The Attorney-General’s Department has tabled a document with the Senate committee inquiry into the government’s anti-discrimination draft Bill. The document outlines a list of ‘options’ for amending the draft Bill in response to the wave of criticism that has recently engulfed the proposal. I’ve written a detailed analysis of the options paper for the benefit of FreedomWatch readers.
The options relate to the definition of discrimination under clause 19 of the draft Bill which currently reads:
Discrimination by unfavourable treatment
(1) A person (the first person) discriminates against another person if the first person treats, or proposes to treat, the other person unfavourably because the other person has a particular protected attribute, or a particular combination of 2 or more protected attributes.
Note: This subsection has effect subject to section 21.
(2) To avoid doubt, unfavourable treatment of the other person includes (but is not limited to) the following:
(a) harassing the other person;
(b) other conduct that offends, insults or intimidates the other person.
The tabled document lists four options:
- Remove paragraph 19(2)(b)
- Remove subclause 19(2)
- Use alternative words in paragraph 19(2)(b)
- Clarify that the test is objective
1. Remove paragraph 19(2)(b)
Removing paragraph 19(2)(b) would be a step in the right direction but it wouldn’t go far enough. One concern is that it would still leave harassment as part of the definition of discrimination. The problem is that the word “harassing” could be interpreted by judges to include a very broad range of conduct. In the end, there is a real risk that such interpretations could threaten freedom of speech almost as much as the words “offends, insults or intimidates.” And as Chris Berg has outlined, there are important conceptual differences between discrimination and harassment. Not to mention that we already deal with harassment in existing state law (see Victoria, for example).
2. Remove subclause 19(2)
The better option is to remove subclause 19(2) altogether. The Attorney-General’s Department seems to indicate that they don’t like this option, however, because “courts have found that discrimination can include harassment.” This argument highlights a major problem with the consolidation process. One commentator has said that there are at least ten different definitions of discrimination under existing anti-discrimination law. Attempts to merge them all into a single definition under the draft Bill has resulted in a complete mess. For each definition of discrimination there is a body of judicial interpretation that has built up over time. Merging these bodies of law is no simple process, but the Attorney-General’s Department seems to want to have its cake and eat it too. Either the various existing laws are being merged into one and the proposal radically changes the law or the definitions remain distinct and the law doesn’t change much at all (and then what’s the point of consolidation). It can’t be both. Add to this that the government has committed to a lowest common threshold approach and you get a proposal that is begging for an explosion of litigation. All good news for the Australian Human Rights Commission, which hears all complaints of discrimination.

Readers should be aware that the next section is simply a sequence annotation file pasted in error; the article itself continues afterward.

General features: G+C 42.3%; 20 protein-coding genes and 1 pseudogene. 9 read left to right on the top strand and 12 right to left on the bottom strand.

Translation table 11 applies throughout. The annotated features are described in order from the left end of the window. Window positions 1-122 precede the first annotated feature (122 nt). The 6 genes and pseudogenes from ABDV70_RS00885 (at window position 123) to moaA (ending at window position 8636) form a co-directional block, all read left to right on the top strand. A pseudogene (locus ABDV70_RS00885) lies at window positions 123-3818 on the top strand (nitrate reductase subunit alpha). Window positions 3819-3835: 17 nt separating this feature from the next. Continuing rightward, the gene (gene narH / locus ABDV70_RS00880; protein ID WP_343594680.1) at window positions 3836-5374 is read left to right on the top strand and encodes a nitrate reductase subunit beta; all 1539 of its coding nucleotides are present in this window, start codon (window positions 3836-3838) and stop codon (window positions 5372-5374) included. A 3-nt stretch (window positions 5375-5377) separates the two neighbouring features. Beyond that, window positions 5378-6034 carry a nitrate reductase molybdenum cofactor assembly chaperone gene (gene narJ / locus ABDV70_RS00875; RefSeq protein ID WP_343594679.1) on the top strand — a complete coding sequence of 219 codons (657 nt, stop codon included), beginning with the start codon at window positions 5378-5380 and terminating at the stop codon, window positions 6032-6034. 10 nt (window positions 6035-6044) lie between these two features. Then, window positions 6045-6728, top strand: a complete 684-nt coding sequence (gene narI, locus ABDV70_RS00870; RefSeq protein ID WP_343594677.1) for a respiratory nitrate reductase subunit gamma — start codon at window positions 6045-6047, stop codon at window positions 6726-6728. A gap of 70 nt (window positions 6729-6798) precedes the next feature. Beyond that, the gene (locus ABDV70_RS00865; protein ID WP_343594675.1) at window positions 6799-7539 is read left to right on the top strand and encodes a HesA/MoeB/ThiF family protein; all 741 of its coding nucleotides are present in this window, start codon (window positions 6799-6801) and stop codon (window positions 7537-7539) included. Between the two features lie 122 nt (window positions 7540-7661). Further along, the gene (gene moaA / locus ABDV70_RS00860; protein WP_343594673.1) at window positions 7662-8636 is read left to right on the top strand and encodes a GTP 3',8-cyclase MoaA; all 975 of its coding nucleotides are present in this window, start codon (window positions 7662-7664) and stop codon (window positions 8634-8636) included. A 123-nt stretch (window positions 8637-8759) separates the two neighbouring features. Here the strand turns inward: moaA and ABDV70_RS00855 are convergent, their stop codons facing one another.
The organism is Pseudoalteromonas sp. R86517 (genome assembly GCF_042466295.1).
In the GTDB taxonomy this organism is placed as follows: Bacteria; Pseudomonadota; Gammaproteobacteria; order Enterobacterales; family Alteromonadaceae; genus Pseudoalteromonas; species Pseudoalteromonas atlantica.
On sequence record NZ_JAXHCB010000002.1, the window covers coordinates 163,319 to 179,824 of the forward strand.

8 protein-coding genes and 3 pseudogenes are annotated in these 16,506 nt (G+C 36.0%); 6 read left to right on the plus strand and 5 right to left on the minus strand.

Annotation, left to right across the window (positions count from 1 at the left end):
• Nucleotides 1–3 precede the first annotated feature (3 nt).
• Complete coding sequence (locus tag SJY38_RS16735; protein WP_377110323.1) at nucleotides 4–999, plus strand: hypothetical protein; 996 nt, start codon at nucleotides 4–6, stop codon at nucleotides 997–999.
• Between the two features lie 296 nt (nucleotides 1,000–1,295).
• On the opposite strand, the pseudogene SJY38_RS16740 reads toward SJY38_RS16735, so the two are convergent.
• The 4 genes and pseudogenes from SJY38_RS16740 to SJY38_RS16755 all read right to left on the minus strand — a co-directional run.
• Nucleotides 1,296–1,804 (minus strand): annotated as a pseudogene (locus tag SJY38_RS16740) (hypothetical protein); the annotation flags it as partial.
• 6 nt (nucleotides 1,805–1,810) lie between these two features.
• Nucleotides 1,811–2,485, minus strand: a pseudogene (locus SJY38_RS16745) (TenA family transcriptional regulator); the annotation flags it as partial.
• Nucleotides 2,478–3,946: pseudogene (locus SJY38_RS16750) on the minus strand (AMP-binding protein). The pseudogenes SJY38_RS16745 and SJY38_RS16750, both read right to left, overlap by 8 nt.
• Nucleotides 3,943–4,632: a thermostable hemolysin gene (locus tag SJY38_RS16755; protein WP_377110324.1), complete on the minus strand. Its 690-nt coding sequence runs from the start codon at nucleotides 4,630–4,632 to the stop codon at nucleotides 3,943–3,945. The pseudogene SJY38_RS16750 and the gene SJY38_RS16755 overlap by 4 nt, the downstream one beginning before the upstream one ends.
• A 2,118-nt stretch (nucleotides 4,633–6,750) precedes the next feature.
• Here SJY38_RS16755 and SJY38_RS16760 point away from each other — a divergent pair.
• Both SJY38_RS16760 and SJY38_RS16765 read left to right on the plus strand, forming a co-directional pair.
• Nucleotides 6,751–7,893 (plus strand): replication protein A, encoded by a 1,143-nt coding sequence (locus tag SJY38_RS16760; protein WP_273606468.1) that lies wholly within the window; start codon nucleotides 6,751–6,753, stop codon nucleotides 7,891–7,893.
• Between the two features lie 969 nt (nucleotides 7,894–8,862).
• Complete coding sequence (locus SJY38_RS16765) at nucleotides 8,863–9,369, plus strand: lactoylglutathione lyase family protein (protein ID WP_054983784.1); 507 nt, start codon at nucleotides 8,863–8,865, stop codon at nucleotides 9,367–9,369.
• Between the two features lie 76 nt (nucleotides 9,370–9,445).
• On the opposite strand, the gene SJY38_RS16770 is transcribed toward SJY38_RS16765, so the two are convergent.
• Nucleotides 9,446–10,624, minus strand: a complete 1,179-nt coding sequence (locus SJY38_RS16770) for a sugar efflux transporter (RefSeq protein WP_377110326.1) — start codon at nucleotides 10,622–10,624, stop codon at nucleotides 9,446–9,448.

And there’s a broader point here too. Lawmakers should never allow themselves to be dictated to by the decisions of unelected judges. Where the law has been misinterpreted, it is for our democratically elected representatives in parliament to step in and correct the mistakes. Instead, this process has resulted in a draft Bill that fails to respond to the clear problem of trying to define discrimination by reference to harassment, or conduct that offends, insults or intimidates.
3. Use alternative words in paragraph 19(2)(b)
The options paper makes a number of suggestions for words that could replace “offends” and “insults” in the definition of discrimination. These include words just as ambiguous as those already in the draft Bill: “degrade,” “denigrate,” “humiliate” and “intimidate.” This option is a farce and should be rejected.
4. Clarify that the test is objective
Extraordinarily, the test for conduct that “offends, insults or intimidates” is entirely subjective under the draft Bill. The originally proposed test is whether the person making the complaint is actually offended, for instance, as opposed to whether a reasonable person would be offended by the conduct complained of. Such a test gives a huge legal advantage to the most hypersensitive members of the community and makes the law impossible to comply with. The draft Bill should have had an objective test from the beginning, not just after months of sustained criticism.
The idea that minor amendments can save the draft Bill is becoming a very bad joke. The reality is that this proposal is fundamentally flawed. As I explained last week, the draft Bill simply cannot be cured. None of the options presented by the Attorney-General’s Department would restore the reversed burden of proof under the draft Bill, fix the costs structure that would encourage frivolous litigation or overcome the fact that this draft Bill threatens, rather than protects, human rights. Mark Dreyfus should take advantage of the opportunity he has been presented with as the new Attorney-General and abandon the anti-discrimination consolidation project altogether.